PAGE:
– Hidden Fates

Date Reviewed:
September 3, 2019

Ratings Summary:
Standard: 2.50
Expanded: 2.50
Limited: 4.00

Ratings are based on a 1 to 5 scale. 1 is horrible. 3 is average. 5 is great.

Reviews Below:

vince avatar

Well, this is one frustrating Pokémon to go up against. Komala greatest niche is keeping its eyes closed, so the developers will make sure Komala remains Asleep as long as possible. Snooze is it’s first step to put itself to sleep and hopefully remain asleep as long as you flip tails. While in it’s snoozing state, it’s Drowsing ability puts SIX damage counters on your opponent’s Active Pokémon between turns! If you’re lucky, you could eventually KO Tag Team Pokémon……….well, potentially! You’re guaranteed to put six damage counters after you used Snooze, but then you have a lot on your plate to make the RNG in your favor in addition to surviving attacks. 90 HP isn’t going to get you far.

Expanded has more combos, like Bursting Balloon to further put damage counters if it gets damaged from your opponent’s attacks. Hypno from Breakpoint has an ability that put both Active Pokémon Asleep to hopefully make sure your opponent doesn’t get to attack. So far, we’ve get a deck whose strategy revolves about sleeping, but there are couple switch related cards that can mess up the sleep strategy. That, and Guzma ruins any hopes of Komala. If left unattended, however, then Komala will decimate any Pokémon by accumulating damage between turns.

  • Standard: 3/5
  • Expanded: 3/5
  • Limited: 4/5
Otaku Avatar

Komala (SM – Unified Minds 185/236) is our subject today, and this is the first Komala card we’ve reviewed. Granted, the only other one is Komala (SM – Guardians Rising 114/145; SM – Black Star Promos SM41), so it isn’t like we’ve been ignoring a lot of cards. Komala lacks any specialty mechanics; in a metagame dominated by Pokémon-GX, it giving up only one Prize when KO’d is something of an advantage. It is a [C] Type; no Type support or counters in Standard, and none that have proven useful for Expanded-play for years, if memory serves. Weakness and Resistance wouldn’t be a concern regardless of Type as – peeking ahead – Komala has no attacks that deal damage.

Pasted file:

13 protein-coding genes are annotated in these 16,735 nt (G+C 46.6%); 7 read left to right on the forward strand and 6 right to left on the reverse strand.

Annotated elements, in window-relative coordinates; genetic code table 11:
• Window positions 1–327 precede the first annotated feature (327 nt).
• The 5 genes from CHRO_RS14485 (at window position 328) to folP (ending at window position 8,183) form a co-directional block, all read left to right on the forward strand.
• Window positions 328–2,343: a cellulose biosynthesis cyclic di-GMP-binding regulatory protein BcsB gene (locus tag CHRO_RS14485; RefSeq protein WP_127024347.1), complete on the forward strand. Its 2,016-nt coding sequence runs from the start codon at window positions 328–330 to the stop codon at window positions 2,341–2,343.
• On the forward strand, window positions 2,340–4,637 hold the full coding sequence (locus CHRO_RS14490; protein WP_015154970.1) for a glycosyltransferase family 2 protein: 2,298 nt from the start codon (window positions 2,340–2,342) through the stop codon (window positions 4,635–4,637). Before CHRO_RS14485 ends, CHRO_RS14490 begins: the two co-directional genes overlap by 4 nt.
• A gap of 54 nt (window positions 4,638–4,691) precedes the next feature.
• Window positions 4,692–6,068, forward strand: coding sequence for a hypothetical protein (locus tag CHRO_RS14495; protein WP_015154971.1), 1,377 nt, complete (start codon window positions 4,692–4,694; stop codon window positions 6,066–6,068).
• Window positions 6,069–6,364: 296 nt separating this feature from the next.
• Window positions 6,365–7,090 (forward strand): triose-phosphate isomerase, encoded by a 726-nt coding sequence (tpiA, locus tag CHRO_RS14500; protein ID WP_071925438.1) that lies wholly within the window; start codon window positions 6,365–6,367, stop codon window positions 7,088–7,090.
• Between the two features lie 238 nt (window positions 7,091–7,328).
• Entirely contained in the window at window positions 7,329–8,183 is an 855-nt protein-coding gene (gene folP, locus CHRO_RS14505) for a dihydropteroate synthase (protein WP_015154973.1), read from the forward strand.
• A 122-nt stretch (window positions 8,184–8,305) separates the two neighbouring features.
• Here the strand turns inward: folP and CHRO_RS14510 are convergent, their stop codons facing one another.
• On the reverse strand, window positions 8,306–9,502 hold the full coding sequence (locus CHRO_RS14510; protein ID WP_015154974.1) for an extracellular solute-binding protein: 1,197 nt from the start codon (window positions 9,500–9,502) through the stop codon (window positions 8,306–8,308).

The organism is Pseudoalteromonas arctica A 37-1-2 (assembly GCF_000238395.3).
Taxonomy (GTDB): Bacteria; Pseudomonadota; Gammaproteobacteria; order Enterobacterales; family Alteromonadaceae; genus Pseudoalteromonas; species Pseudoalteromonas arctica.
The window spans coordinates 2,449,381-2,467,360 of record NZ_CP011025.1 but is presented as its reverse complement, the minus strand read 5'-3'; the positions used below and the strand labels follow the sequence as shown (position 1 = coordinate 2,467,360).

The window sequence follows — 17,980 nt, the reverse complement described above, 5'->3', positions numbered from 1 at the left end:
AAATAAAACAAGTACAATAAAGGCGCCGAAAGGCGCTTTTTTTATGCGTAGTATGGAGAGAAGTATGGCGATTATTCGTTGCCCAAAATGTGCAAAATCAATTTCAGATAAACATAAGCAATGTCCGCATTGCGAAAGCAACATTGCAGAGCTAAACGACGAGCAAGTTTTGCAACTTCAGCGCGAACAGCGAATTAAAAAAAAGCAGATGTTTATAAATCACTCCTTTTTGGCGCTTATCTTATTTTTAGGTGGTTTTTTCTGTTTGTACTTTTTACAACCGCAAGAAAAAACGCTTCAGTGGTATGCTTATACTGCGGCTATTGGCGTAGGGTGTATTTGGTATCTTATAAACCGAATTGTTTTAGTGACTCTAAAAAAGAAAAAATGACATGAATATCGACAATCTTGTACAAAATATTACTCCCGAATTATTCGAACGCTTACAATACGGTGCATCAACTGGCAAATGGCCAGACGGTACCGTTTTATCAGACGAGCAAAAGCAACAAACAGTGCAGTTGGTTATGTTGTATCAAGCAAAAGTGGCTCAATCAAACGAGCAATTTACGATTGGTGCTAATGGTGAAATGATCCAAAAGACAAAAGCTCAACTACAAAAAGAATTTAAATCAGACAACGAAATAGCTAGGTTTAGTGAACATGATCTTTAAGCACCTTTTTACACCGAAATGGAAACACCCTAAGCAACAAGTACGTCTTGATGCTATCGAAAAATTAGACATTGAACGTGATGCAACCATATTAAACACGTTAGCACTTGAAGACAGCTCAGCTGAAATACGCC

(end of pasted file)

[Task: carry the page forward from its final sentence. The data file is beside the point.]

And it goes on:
Komala has 90 HP, making it an easy OHKO while Active and not too much better while on the Bench if your opponent can strike it there. 90 is small enough for Level Ball in Expanded, which may prove relevant. [F] Weakness is dangerous, though not the worst at the moment. Lack of Resistance is the worst, though not dangerous; -20 damage for a single matchup is handy, but hardly a requirement. The Retreat Cost of [C] is typical for Basic Pokémon, and reasonable to pay, plus an Escape Board or U-Turn Board would let Komala retreat for free.

Komala has one Ability and attack. The former is “Drowsing”, which places six damage counters on your opponent’s Active between turns only if Komala is (and remains) Asleep during that time. The latter is “Snooze”, which costs [C] and puts Komala to Sleep. This is a straightforward combo; Snooze so that Komala is Asleep, then Drowsing places six damage counters on your opponent’s Active.  If Komala isn’t KO’d by your opponent and remains Asleep, another six damage counters would be placed going into your turn. There is a word for this: complicated. Which doesn’t mean it is or is not good, but does mean I’ll have to explain.